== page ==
battles. Some crosses were linked to particular saints, whose support and
protection their presence would have helped to invoke. Crosses in market
places may have helped to validate transactions. After the Reformation, some
crosses continued in use as foci for municipal or borough ceremonies, for
example as places for official proclamations and announcements; some were the
scenes of games or recreational activity.
Standing crosses were distributed throughout England and are thought to have
numbered in excess of 12,000. However, their survival since the Reformation
has been variable, being much affected by local conditions, attitudes and
religious sentiment. In particular, many cross-heads were destroyed by
iconoclasts during the 16th and 17th centuries. Less than 2,000 medieval
standing crosses, with or without cross-heads, are now thought to exist. The
oldest and most basic form of standing cross is the monolith, a stone shaft
often set directly in the ground without a base. The most common form is the
stepped cross, in which the shaft is set in a socket stone and raised upon a
flight of steps; this type of cross remained current from the 11th to 12th
centuries until after the Reformation. Where the cross-head survives it may
take a variety of forms, from a lantern-like structure to a crucifix; the more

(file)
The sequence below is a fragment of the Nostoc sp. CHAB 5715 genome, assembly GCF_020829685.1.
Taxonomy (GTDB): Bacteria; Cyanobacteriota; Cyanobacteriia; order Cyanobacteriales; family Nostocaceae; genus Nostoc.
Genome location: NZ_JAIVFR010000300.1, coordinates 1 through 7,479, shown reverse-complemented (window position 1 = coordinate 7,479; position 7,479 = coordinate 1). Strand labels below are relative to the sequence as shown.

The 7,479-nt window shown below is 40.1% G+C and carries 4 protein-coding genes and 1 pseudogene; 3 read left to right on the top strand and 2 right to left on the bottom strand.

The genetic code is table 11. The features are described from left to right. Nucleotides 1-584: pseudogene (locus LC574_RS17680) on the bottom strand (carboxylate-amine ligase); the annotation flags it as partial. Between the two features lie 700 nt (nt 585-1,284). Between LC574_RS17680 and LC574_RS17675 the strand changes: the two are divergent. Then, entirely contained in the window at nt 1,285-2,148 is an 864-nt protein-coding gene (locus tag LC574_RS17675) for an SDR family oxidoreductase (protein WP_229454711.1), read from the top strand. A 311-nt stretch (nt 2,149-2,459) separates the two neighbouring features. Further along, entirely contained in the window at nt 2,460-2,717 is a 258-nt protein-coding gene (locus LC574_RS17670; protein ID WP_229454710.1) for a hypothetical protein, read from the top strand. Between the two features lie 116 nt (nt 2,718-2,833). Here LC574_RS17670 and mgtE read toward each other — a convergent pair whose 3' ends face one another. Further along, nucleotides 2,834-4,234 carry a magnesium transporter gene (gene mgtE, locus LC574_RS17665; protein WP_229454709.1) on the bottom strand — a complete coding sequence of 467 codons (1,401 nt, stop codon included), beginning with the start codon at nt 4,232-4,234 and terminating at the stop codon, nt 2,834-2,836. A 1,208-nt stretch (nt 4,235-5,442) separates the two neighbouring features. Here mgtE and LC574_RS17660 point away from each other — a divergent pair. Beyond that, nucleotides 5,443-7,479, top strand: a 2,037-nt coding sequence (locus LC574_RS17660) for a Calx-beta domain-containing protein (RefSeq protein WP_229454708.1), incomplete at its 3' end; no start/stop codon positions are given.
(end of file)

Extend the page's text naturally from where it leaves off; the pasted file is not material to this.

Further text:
elaborate examples date from the 15th century. Much less common than stepped
crosses are spire-shaped crosses, often composed of three or four receding
stages with elaborate architectural decoration and/or sculptured figures; the
most famous of these include the Eleanor crosses, erected by Edward I at the
stopping places of the funeral cortege of his wife, who died in 1290. Also
uncommon are the preaching crosses which were built in public places from the
13th century, typically in the cemeteries of religious communities and
cathedrals, market places and wide thoroughfares; they include a stepped base,
buttresses supporting a vaulted canopy, in turn carrying either a shaft and
head or a pinnacled spire. Standing crosses contribute significantly to our
understanding of medieval customs, both secular and religious, and to our
knowledge of medieval parishes and settlement patterns. All crosses which
survive as standing monuments, especially those which stand in or near their
original location, are considered worthy of protection.

The cross base at Disley is an example of a rare archaeological feature.
Although the two crosses which used to stand in the socket holes are missing,
the double socket is almost unknown elsewhere in the country. The base block
has survived well and is relatively unworn. Double crosses also exist at
Marple (Robin Hood's Picking Rods) and at Lyme Handley (The Bow Stones).

The round shafted crosses which used to occupy the slots were of a type
attributed to the northern part of the kingdom of Mercia and date to the tenth
century. The cross base is almost certainly close to its original position and
should be regarded as part of a regional group set on the slopes of the hills
above the Cheshire Plain.

Source: Historic England


Books and journals
Rosser, CEP, 'Trans Lancs and Cheshire Arch Soc' in Trans Lancs and Cheshire Arch Soc, , Vol. Vol 68, (1958), 142

Source: Historic England